Jacco de Jong
Blockchain and the distributed ledger technology (DLT) on which it is based, are now regarded as having the potential to eliminate painfully slow, error and fraud-prone paper-based processes in trade. This is great news for Corporates, carriers and freight forwarders.
The ledger at the heart of blockchain can be open to public scrutiny or closed (requiring permission) and its hash technology promises great security. It should allow for the faster and safer transfer of authenticated trade documents, reducing opportunities for fraud.
Yet while many very promising blockchain-based solutions have emerged, there are a number of hurdles that still need to be overcome in terms of infrastructure, tapping into existing networks, standardisation, acceptance and legal enforceability. It is important these are addressed before we see a viable, standalone blockchain trade documentation platform on which all parties feel comfortable transferring a bill of lading.
Think of the hybrid car
A good comparison would be with the electric car. We all know that the super-efficient, low-emission electric car is the future of the automotive industry, but even today the number of such vehicles on our roads remains relatively small. This is due to a variety of reasons including lack of charging points, the time they take to charge and the range the battery provides.
What has happened, however, is that tried-and-tested internal combustion technologies have been improved and combined with more efficient batteries to create hybrid vehicles that achieve hugely greater MPG and reduce emissions without requiring a vast new infrastructure.
Similarly, we know that blockchain technology will have a major role to play in the exchange of trade documentation, yet we could be waiting a while before organisations can reap the benefits.
As with the development of a hybrid vehicle, is there a hybrid trade documentation equivalent for blockchain where existing digitisation platforms, for example, can work together to provide a practical solution today?
The necessity for network-building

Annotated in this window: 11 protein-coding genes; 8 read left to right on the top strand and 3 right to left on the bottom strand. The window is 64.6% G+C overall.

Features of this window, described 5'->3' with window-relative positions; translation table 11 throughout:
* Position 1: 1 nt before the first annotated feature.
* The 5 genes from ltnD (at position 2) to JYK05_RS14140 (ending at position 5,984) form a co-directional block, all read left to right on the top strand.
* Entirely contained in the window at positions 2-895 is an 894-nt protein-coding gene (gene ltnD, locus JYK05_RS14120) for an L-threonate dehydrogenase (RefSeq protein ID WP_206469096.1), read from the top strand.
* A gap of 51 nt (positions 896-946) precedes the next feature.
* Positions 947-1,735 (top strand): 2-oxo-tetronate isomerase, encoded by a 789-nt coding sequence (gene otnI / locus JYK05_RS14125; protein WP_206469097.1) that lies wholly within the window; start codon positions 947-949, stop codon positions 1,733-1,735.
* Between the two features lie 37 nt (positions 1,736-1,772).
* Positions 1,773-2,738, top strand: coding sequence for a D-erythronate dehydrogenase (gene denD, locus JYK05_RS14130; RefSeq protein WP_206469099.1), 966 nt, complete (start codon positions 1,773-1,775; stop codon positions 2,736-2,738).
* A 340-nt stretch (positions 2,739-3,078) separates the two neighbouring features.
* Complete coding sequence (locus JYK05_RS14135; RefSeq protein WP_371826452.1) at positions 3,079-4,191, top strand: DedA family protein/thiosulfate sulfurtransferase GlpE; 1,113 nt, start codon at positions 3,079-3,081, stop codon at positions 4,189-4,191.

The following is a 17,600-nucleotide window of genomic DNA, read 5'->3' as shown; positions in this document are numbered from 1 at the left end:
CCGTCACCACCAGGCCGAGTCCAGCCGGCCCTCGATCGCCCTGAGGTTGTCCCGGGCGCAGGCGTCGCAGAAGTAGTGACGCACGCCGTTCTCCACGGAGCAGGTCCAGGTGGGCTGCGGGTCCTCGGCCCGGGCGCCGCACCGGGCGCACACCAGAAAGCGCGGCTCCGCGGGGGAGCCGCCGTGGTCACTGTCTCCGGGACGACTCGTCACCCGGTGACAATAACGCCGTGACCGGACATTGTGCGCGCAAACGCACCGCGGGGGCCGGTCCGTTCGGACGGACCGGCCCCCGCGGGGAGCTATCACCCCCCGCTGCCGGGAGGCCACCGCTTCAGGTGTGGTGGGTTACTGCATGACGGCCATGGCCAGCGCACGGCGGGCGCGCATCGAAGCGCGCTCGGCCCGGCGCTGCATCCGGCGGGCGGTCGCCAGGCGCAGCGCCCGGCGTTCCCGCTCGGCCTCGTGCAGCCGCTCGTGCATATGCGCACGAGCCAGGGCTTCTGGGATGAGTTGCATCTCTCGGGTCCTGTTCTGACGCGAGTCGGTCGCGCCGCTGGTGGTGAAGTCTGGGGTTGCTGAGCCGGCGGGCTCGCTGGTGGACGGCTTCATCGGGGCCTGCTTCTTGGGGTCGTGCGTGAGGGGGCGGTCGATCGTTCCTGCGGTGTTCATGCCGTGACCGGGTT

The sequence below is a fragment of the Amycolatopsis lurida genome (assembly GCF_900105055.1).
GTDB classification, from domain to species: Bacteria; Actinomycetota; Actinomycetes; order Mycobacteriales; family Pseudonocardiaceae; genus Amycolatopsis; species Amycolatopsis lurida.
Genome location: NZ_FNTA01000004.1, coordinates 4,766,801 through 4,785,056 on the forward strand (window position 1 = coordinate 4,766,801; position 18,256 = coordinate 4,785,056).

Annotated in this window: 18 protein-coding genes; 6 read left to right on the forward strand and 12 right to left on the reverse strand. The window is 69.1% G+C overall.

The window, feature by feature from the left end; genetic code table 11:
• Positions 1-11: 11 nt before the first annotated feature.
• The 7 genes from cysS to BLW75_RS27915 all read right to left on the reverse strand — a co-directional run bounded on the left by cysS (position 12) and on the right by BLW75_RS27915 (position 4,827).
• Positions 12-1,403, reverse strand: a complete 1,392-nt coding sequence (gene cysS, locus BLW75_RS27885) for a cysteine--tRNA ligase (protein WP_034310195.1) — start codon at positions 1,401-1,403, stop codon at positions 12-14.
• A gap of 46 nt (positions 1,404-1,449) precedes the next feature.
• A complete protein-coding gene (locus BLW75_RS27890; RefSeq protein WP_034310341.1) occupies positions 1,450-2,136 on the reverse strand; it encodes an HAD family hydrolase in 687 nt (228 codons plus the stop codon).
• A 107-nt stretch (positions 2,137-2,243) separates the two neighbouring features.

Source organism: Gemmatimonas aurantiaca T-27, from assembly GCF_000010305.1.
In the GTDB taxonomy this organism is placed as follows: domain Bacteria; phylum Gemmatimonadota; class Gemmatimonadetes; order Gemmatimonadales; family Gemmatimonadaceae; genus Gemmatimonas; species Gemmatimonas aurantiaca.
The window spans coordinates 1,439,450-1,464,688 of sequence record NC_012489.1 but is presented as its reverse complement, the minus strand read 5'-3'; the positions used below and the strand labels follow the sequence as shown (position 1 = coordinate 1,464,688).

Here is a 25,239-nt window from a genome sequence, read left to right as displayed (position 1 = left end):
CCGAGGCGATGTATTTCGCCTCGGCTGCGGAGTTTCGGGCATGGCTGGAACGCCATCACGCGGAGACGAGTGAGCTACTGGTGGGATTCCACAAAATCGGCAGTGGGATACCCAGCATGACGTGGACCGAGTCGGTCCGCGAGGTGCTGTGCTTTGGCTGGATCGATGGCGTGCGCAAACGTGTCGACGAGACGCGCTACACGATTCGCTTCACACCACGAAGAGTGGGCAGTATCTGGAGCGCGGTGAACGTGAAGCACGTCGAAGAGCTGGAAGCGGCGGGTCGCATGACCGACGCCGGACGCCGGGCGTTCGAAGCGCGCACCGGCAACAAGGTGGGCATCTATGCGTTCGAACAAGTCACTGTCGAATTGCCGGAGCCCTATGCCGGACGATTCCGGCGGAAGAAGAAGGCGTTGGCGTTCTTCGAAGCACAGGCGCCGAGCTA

For starters, digitisation platforms, have a ready-made trading network already in place, connecting banks, corporates, carriers and other trading counterparties. These are rapidly expanding because of the established security and efficiency of their systems and their understanding of trade mechanisms.
Standardisation in digital trade documentation is also another area where blockchain will benefit. For a document as important and versatile as a bill of lading, standardisation offers huge advantages for everyone, supercharging interoperability of systems around the globe. But without critical mass, blockchain solutions are unlikely to make any headway on their own. They will need to link up with solution-providers who have achieved adoption and credibility among exporters, carriers and banks.
The advantages of using a legal framework
The use of ‘Smart contracts’ is a central part of blockchain transactions, but do they provide sufficient security on the legality and enforceability of those transactions? While smart contracts can be used to effect and record the performance of contractual undertakings on the blockchain, they are of limited value when it comes to the formation of those contracts which require some form of master agreement that participants agree to abide by. Without clear legal infrastructure, achieving adoption is likely to be extremely difficult. How can legal disputes be resolved, or counterparties have any confidence in transactions? Being able to interoperate with an existing digital trade ecosystem for example, however, eliminates this obstacle when the solution is based on an internationally accepted legal framework underpinned by the jurisprudence of, for example, English law.
There is a wider point here, which is that for digitisation to be successful, it must not just match, but look to radically improve day-to-day working processes in international trade. This is not easy when there are multiple parties using multiple documents in different time zones and jurisdictions. A real understanding of how international trade works and the trusted and legal execution of transactions is required before a solution can be designed and implemented which operates to everybody’s advantage.
Technological innovation on its own will not be enough, which is why we need the best of both worlds – the practical benefits of today’s digitisation platforms that are tried-and-tested and built on real-world trade processes – and the advanced efficiencies and security that blockchain will deliver.
The hybrid combination of trusted B2B networks and DLT
By combinging established and trusted digitisation solutions with distributed ledger technology, the efficiency and security benefits could flow right through the supply chain today.
Interoperability of this order provides rapid access to significant gains just as corporates need to respond rapidly to new opportunities and challenges. The result? Greater availability of working capital and vastly improved efficiency and productivity for all parties.
Instead of waiting for blockchain-based solutions to achieve global acceptance, companies could instead adopt a hybrid approach that will deliver safer, smarter and faster digitisation immediately, along with all the gains they rightly envisage.